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Work in Watercolour and Coloured pencil on the second day.

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And the paintings at the end of the three days. All took Irises home with them to complete their work.

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So what now? Tomorrow, all day,  I will be demonstrating Coloured pencil in botanical art at the Society of Floral Painters Exhibition at the Oxmarket in Chichester.  The exhibition is open until Sunday midday, when it will be taken down. Do try and take the opportunity to go there to have a look.

I will be having my penultimate botanical weekly art class for this school year, on Wednesday, and Thursday we will be setting up for the Stansted Garden Show due to happen from Friday until Sunday. There will be a lot to see there and I will be continuing my demonstration in coloured pencil. I understand that the weather is to improve for the occasion. I hope to see you.

First Iris workshop at Goodnestone Park

I don’t want to create any false impressions. The botanical art workshop on Irises was my first one on the subject this year. I will be having another one at the end of the month in Bosham.

As many people know there are several forms of Iris, a rough division can be bearded or non- bearded. The ones you can buy in the supermarket are frequently non-bearded, whereas bearded ( the fluffy bit at the top of the petals that hang down [describing non-botanically]), can often be bought in florists or seen in gardens at this time of year. The petals of the bearded iris often appear more papery than the other sort.

I took a few bunches of the Iris sanguinea with me to Goodnestone Park where the workshop was held. I used these to encourage the students to study the flower and pick it to pieces so that they had a better understanding of how it was formed. For those who hadn’t done botanical art before, they were a little disconcerted and afraid that I expected them to do botanical illustration. However, they soon found out that this was not my intention and by the end of the workshop understood why I had got them to study the flower so much to begin with.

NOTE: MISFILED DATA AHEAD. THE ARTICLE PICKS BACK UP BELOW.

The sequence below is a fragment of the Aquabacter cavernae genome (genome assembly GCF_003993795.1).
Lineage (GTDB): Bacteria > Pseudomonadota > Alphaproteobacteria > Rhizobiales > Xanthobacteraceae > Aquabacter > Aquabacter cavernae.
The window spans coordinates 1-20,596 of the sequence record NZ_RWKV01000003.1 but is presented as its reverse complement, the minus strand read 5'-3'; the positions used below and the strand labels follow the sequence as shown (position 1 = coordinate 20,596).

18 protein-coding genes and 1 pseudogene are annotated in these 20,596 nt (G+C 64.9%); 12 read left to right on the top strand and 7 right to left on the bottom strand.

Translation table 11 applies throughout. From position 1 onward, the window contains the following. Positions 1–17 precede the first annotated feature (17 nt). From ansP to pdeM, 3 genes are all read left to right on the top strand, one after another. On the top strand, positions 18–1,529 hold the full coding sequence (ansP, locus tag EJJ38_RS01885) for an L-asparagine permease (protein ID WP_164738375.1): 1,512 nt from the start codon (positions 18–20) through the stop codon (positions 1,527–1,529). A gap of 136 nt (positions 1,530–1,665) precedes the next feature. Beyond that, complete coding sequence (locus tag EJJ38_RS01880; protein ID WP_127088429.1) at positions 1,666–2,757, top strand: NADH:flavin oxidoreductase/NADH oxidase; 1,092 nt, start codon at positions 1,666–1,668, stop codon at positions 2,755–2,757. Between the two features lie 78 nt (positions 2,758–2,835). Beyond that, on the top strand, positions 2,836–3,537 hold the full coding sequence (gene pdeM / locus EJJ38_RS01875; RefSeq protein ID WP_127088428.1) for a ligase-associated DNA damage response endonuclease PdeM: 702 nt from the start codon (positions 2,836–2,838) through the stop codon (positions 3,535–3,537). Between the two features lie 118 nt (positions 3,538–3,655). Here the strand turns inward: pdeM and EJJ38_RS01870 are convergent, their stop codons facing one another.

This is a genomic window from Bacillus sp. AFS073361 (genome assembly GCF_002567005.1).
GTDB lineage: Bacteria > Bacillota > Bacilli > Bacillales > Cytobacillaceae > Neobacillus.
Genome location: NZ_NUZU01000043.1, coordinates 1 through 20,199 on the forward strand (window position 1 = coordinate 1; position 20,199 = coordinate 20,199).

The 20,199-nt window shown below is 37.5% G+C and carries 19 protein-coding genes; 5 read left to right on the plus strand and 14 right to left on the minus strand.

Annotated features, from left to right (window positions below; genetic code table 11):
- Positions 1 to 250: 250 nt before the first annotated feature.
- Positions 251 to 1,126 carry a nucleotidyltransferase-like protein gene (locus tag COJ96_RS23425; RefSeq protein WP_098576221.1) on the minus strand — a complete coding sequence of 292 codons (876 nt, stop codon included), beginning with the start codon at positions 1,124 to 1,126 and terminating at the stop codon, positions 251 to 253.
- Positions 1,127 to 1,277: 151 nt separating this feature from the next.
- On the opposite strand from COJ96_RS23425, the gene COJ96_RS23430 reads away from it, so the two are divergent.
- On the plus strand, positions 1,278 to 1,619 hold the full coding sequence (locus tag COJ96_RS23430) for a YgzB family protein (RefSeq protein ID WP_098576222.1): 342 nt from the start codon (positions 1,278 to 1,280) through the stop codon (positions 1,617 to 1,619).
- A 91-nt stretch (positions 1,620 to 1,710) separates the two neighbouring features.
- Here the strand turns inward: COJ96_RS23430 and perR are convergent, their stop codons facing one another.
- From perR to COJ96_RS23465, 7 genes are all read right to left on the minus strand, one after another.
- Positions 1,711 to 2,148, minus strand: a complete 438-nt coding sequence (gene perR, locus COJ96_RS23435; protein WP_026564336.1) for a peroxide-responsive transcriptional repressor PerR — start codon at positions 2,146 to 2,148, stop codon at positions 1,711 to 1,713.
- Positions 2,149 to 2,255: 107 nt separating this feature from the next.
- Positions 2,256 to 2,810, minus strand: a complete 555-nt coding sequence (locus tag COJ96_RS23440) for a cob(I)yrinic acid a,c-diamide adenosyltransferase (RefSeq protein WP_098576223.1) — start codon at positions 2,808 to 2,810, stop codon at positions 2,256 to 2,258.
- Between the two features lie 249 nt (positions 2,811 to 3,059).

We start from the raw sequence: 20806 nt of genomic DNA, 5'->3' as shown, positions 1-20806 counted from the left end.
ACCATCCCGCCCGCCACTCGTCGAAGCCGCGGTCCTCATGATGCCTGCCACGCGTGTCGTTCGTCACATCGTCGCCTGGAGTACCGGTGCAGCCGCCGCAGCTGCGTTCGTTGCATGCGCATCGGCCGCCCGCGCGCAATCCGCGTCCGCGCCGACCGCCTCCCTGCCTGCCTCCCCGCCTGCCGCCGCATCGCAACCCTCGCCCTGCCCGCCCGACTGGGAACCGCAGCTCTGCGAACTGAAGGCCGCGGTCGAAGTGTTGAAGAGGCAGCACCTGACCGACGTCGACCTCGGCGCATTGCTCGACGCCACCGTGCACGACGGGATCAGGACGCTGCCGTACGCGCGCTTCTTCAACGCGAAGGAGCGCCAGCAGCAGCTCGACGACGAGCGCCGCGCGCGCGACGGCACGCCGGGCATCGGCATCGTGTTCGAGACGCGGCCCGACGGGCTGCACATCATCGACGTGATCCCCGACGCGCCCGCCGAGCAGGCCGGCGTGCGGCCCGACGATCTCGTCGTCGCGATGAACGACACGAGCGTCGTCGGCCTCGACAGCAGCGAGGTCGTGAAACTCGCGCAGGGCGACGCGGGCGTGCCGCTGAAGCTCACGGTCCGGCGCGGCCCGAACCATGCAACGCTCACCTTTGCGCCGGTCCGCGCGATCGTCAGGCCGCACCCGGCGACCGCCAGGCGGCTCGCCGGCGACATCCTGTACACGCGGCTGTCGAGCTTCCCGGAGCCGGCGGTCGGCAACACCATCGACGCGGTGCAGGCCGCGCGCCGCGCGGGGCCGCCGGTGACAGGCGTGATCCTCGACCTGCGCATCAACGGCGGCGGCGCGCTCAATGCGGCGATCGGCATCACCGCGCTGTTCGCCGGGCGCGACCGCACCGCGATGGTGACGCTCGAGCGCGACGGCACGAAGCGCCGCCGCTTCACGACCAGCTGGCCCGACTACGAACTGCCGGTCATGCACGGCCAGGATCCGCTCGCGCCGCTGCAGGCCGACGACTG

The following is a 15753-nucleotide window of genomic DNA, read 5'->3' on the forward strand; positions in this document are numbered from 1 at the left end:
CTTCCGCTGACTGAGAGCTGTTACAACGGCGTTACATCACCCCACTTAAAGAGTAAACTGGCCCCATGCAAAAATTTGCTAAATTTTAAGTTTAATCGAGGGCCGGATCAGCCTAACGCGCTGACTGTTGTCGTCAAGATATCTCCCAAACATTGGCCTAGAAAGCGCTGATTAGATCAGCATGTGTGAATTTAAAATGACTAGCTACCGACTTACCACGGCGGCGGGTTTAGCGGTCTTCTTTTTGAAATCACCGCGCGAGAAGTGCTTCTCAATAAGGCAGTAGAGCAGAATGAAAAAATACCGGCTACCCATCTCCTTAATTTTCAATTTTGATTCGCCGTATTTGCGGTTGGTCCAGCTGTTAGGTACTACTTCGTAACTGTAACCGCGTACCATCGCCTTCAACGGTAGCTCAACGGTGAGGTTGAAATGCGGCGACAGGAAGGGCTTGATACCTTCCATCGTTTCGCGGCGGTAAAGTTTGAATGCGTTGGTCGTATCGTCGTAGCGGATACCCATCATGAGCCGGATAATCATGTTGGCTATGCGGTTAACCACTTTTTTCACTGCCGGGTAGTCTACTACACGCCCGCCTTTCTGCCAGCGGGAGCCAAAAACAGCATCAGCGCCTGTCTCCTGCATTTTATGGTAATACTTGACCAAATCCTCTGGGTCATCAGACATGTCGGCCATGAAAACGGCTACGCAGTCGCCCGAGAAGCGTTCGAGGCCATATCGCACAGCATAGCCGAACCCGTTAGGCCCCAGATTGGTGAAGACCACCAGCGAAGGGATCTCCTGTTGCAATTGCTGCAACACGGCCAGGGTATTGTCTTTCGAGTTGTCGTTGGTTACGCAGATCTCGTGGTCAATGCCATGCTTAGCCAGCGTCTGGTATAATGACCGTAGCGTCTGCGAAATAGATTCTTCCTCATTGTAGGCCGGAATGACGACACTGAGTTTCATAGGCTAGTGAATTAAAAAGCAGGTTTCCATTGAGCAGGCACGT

Goodnestone Park has a lovely walled garden and we are given the opportunity to pick suitable specimens of flowers to paint. Several chose beautiful stately bearded irises, whilst others chose to paint from the ones I had brought with me.

As is usual in my workshops, I spend time helping the students to get a good drawing of their specimens, as the final picture will only be as good as the drawing used to start it. I am told that this was felt to be a useful exercise in itself. But firstly, here are some pictures of the workshop.

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Now the results of the two day workshop. I think that having studied the flower so well in advance, the students were surprised at how good the results were, particularly with such a complicated flower.

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Finally, tomorrow, Sunday, is the last day of the Chichester Open Studio trail. We have had many lovely visitors and we would like to say thank you to everyone who has been to see us. It was complicated going away or the last couple of days to take the workshop in Kent, but I enjoyed it. If you have the opportunity to come and see me at work in my shed tomorrow, please do come.

In the midst of Chichester Open Studios 2015

Thursday and Friday last week was spent with tidying, clearing, cleaning and picture preparation. I even cleaned out the shed! But at least it now looks fairly respectable.

This weekend including tomorrow and next weekend is the Chichester Open Studio event. My shed is open to the public – thus the cleaning, and the conservatory hung as an exhibition.

I won’t say more except that it has been very good for us so far, with loads of interested visitors. Apparently the ones that came had highlighted our venue and made a beeline, or had been here before and wanted to see more of my work. For whatever reason I am very happy so far. The interest has been really good and people who have been to the house have been generous in their comments.

If you are in a reasonable distance of our home, do come and see us, tomorrow Monday, or next Saturday and Sunday. Our address is elsewhere in this blog.

Periwinkle flower
Periwinkle flower
Periwinkle line drawing.
Periwinkle line drawing.

 

 

 

 

 

 

 

Now a few pictures from our back garden today with a lot of early blooming plants, the shed and a couple of pictures from inside the ‘exhibition ‘space.

 

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Chichester Open Studio event

I spent a lovely day last Friday painting bugs and beasties with Sarah Morrish. For once I was on the receiving end and sitting down trying to get a good result from painting. Sarah showed us what to look out for when painting bugs and we concentrated mostly on Butterflies and Moths. She also gave us some good tips in an effort to get a good result. I started a Spurge Hawkmoth, but I was so busy enjoying myself I didn’t get it finished!